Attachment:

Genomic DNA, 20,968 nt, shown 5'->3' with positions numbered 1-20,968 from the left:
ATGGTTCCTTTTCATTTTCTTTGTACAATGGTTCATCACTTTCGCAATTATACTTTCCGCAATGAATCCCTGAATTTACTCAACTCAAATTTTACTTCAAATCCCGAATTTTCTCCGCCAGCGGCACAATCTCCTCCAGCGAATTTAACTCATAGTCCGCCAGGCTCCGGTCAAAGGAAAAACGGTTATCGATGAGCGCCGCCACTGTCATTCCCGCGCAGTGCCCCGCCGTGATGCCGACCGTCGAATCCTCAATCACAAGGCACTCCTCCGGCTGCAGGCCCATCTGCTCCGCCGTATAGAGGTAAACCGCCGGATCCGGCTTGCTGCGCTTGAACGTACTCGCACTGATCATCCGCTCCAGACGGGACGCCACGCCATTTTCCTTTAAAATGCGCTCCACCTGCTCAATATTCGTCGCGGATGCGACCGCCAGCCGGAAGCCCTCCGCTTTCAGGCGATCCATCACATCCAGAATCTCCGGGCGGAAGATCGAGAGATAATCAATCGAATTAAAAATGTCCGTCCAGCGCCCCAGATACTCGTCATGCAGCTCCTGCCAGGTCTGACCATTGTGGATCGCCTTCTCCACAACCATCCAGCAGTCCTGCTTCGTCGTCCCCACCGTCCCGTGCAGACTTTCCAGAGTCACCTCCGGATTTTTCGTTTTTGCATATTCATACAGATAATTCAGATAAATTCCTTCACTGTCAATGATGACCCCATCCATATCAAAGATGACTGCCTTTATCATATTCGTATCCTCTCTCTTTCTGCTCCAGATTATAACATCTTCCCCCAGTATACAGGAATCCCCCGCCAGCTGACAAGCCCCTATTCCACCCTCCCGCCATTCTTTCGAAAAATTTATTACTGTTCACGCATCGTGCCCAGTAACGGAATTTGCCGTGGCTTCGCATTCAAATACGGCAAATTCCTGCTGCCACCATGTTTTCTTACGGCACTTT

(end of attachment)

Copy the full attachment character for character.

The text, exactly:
Genomic DNA, 20,968 nt, shown 5'->3' with positions numbered 1-20,968 from the left:
ATGGTTCCTTTTCATTTTCTTTGTACAATGGTTCATCACTTTCGCAATTATACTTTCCGCAATGAATCCCTGAATTTACTCAACTCAAATTTTACTTCAAATCCCGAATTTTCTCCGCCAGCGGCACAATCTCCTCCAGCGAATTTAACTCATAGTCCGCCAGGCTCCGGTCAAAGGAAAAACGGTTATCGATGAGCGCCGCCACTGTCATTCCCGCGCAGTGCCCCGCCGTGATGCCGACCGTCGAATCCTCAATCACAAGGCACTCCTCCGGCTGCAGGCCCATCTGCTCCGCCGTATAGAGGTAAACCGCCGGATCCGGCTTGCTGCGCTTGAACGTACTCGCACTGATCATCCGCTCCAGACGGGACGCCACGCCATTTTCCTTTAAAATGCGCTCCACCTGCTCAATATTCGTCGCGGATGCGACCGCCAGCCGGAAGCCCTCCGCTTTCAGGCGATCCATCACATCCAGAATCTCCGGGCGGAAGATCGAGAGATAATCAATCGAATTAAAAATGTCCGTCCAGCGCCCCAGATACTCGTCATGCAGCTCCTGCCAGGTCTGACCATTGTGGATCGCCTTCTCCACAACCATCCAGCAGTCCTGCTTCGTCGTCCCCACCGTCCCGTGCAGACTTTCCAGAGTCACCTCCGGATTTTTCGTTTTTGCATATTCATACAGATAATTCAGATAAATTCCTTCACTGTCAATGATGACCCCATCCATATCAAAGATGACTGCCTTTATCATATTCGTATCCTCTCTCTTTCTGCTCCAGATTATAACATCTTCCCCCAGTATACAGGAATCCCCCGCCAGCTGACAAGCCCCTATTCCACCCTCCCGCCATTCTTTCGAAAAATTTATTACTGTTCACGCATCGTGCCCAGTAACGGAATTTGCCGTGGCTTCGCATTCAAATACGGCAAATTCCTGCTGCCACCATGTTTTCTTACGGCACTTT